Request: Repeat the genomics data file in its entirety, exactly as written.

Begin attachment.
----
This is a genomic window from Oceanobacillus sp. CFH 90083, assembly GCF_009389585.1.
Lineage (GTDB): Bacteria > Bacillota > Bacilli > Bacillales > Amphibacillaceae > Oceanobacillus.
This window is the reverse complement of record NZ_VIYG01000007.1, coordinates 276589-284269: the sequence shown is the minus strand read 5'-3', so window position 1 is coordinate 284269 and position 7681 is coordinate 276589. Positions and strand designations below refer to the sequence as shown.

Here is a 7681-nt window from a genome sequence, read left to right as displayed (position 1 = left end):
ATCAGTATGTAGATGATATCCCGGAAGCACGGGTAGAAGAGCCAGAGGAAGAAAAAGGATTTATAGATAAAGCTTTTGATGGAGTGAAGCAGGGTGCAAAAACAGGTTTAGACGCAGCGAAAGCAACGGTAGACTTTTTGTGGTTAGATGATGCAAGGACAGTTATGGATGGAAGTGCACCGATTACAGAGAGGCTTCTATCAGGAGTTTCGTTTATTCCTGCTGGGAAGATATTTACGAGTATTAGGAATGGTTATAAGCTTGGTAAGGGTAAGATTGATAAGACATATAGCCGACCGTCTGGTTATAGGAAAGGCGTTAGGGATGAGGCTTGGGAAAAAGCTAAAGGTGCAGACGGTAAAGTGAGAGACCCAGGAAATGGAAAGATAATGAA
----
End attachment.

This is a genomic window from Oceanobacillus sp. CFH 90083, assembly GCF_009389585.1.
Lineage (GTDB): Bacteria > Bacillota > Bacilli > Bacillales > Amphibacillaceae > Oceanobacillus.
This window is the reverse complement of record NZ_VIYG01000007.1, coordinates 276589-284269: the sequence shown is the minus strand read 5'-3', so window position 1 is coordinate 284269 and position 7681 is coordinate 276589. Positions and strand designations below refer to the sequence as shown.

Here is a 7681-nt window from a genome sequence, read left to right as displayed (position 1 = left end):
ATCAGTATGTAGATGATATCCCGGAAGCACGGGTAGAAGAGCCAGAGGAAGAAAAAGGATTTATAGATAAAGCTTTTGATGGAGTGAAGCAGGGTGCAAAAACAGGTTTAGACGCAGCGAAAGCAACGGTAGACTTTTTGTGGTTAGATGATGCAAGGACAGTTATGGATGGAAGTGCACCGATTACAGAGAGGCTTCTATCAGGAGTTTCGTTTATTCCTGCTGGGAAGATATTTACGAGTATTAGGAATGGTTATAAGCTTGGTAAGGGTAAGATTGATAAGACATATAGCCGACCGTCTGGTTATAGGAAAGGCGTTAGGGATGAGGCTTGGGAAAAAGCTAAAGGTGCAGACGGTAAAGTGAGAGACCCAGGAAATGGAAAGATAATGAA